NASCAR plans to address the issue of suspended crew chiefs continuing to do their jobs from locations at the track but outside of the garage.
Crew chief Tony Eury Jr., for example, reportedly worked with Dale Earnhardt Jr.'s team last weekend from a motorcoach parked on a hill outside New Hampshire International Speedway as he completed a six-week suspension.
NASCAR chairman Brian France said that insults the integrity of the penalty.
"We just had a meeting about that," France said during a Tuesday afternoon conference call. "We will be, if that all is accurate, addressing that shortly."
France did not expand on what may be done. A crackdown could have an immediate impact on plans for the Hendrick Motorsports teams of Jeff Gordon and Jimmie Johnson this weekend at Daytona International Speedway.
Crew chiefs Steve Letarte (Gordon) and Chad Knaus (Johnson) are in the second week of a six-week suspension that began after NASCAR ruled their cars failed initial inspection at the road course in Sonoma, Calif.
France did say that NASCAR is willing to suspend drivers if it has to.
"We'd like not to get to [suspending drivers]," he said. "We'd like to make
the deterrent, a portion of the penalty, significant enough that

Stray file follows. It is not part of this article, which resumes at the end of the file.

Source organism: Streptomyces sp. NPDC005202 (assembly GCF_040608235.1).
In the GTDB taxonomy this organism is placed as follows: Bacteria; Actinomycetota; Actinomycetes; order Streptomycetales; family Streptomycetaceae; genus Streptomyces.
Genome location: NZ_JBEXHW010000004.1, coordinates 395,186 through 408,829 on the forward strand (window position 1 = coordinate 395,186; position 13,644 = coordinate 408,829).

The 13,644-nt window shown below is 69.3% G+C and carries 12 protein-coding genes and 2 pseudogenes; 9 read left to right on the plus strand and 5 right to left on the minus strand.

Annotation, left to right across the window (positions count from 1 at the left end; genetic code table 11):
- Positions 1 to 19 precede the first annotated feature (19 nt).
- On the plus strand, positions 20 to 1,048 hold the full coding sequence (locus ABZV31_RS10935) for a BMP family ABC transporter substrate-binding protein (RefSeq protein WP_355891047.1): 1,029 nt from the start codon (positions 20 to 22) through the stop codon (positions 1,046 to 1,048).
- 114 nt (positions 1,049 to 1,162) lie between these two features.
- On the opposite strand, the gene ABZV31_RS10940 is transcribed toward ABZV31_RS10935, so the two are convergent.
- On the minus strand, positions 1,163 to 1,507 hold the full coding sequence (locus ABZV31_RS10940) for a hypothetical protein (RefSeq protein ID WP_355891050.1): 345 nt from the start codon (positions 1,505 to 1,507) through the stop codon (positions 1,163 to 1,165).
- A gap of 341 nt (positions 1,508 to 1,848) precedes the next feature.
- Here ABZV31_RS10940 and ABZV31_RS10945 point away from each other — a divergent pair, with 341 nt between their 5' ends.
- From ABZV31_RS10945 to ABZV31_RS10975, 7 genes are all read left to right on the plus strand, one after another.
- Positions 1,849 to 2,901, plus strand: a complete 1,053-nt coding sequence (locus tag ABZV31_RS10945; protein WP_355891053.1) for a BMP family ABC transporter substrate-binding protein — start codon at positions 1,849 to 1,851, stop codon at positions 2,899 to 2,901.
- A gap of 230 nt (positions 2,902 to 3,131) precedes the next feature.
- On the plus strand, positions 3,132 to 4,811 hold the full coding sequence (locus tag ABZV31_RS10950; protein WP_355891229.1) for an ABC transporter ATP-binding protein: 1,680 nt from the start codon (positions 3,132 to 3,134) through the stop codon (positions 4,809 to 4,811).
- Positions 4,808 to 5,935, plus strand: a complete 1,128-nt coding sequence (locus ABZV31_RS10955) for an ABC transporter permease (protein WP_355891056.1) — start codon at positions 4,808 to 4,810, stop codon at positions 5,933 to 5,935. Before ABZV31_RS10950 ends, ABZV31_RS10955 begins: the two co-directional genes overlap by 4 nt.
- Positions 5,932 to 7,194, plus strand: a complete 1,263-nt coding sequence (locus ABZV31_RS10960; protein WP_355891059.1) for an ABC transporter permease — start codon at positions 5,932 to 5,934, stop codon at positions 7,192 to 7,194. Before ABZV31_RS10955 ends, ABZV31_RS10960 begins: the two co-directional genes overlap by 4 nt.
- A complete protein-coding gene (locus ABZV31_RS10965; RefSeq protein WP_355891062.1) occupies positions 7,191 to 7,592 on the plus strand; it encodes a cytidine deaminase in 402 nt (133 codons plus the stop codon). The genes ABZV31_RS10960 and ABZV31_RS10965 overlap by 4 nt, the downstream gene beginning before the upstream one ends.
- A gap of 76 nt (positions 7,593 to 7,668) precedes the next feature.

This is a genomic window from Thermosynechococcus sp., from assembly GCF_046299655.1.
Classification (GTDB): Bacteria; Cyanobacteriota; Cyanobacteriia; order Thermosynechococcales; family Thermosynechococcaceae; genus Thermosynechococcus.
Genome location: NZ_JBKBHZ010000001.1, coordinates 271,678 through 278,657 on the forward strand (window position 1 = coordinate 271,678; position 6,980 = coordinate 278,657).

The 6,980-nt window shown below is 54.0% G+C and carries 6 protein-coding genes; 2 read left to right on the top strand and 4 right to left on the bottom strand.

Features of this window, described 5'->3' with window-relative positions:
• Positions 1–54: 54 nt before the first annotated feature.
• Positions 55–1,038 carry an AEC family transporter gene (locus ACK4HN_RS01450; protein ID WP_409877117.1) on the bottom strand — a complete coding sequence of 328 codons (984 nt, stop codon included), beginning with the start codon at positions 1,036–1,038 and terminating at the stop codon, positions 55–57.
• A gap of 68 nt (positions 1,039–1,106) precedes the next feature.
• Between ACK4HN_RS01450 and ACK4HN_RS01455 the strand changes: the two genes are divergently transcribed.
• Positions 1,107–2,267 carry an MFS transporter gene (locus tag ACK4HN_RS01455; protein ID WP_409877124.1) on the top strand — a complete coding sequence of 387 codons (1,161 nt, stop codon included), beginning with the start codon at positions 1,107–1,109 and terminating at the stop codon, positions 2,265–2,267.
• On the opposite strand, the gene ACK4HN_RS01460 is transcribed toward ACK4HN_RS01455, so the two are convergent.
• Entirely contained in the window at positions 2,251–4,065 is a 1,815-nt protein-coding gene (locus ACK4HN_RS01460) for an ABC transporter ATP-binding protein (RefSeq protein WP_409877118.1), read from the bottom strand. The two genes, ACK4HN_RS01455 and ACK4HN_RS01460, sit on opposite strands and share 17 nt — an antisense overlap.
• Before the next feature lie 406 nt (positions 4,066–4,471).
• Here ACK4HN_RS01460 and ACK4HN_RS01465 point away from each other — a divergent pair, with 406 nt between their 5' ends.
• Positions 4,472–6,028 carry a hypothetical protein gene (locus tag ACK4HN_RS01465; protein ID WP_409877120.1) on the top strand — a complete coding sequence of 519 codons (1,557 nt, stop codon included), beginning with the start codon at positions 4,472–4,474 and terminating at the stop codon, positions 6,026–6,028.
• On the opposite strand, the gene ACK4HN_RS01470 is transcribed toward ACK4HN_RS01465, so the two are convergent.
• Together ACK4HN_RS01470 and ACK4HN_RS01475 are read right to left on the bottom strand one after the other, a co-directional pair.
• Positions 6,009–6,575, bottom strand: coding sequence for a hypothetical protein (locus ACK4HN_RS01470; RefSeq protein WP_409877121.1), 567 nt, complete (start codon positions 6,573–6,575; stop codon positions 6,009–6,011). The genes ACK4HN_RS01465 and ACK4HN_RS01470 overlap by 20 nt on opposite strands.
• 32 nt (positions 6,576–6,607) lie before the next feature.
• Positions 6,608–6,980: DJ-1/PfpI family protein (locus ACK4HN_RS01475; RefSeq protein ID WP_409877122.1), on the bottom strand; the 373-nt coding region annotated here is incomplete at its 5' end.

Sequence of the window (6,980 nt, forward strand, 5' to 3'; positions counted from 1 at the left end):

that isn't necessary for us to do.
"But are we willing to go there? Of course we would. We have in
the past and we will in the future. We're not hoping to do that.
That's sort of a death penalty."
Overall, France is satisfied that NASCAR is doing everything it can to discourage cheating, particularly when it comes to the Car of Tomorrow.
Beyond the suspensions to Eury, Letarte and Knaus for tampering with the COT, the crew chiefs were fined $100,000 each and the drivers and owners docked 100 points each.
"We feel very strongly that we're going to be very, very tough on people that test us with the Car of Tomorrow," France said. "The whole premise is built around not being able to do much fudging with the car."
While France said NASCAR will continue to escalate penalties for COT violations, he said they will not be customized to impact teams differently, based on the number of points they have. Gordon's and Johnson's teams could better afford a 100-point hit than some others.
Gordon remains atop the standings with a 156-point edge over Denny Hamlin and Johnson remained in the top five after their teams were penalized.
Despite the suspensions, Gordon finished second and Johnson fifth on Sunday at New Hampshire.
"The teams that are winning, despite what we may fine them, they are just good teams," France said. "They're going to win when they race with the same rules package everybody else has.
"They get through any kind of adversity to a point. ... We can't just customize the penalty based on the circumstance. Meaning, the [Gordon] car that has compiled a bunch of points, we can't just say that is going to be 200 instead of 100 because he has a big lead. But we can find the right penalties."
David Newton covers motorsports for ESPN.com. Information from The Associated Press is included in this report.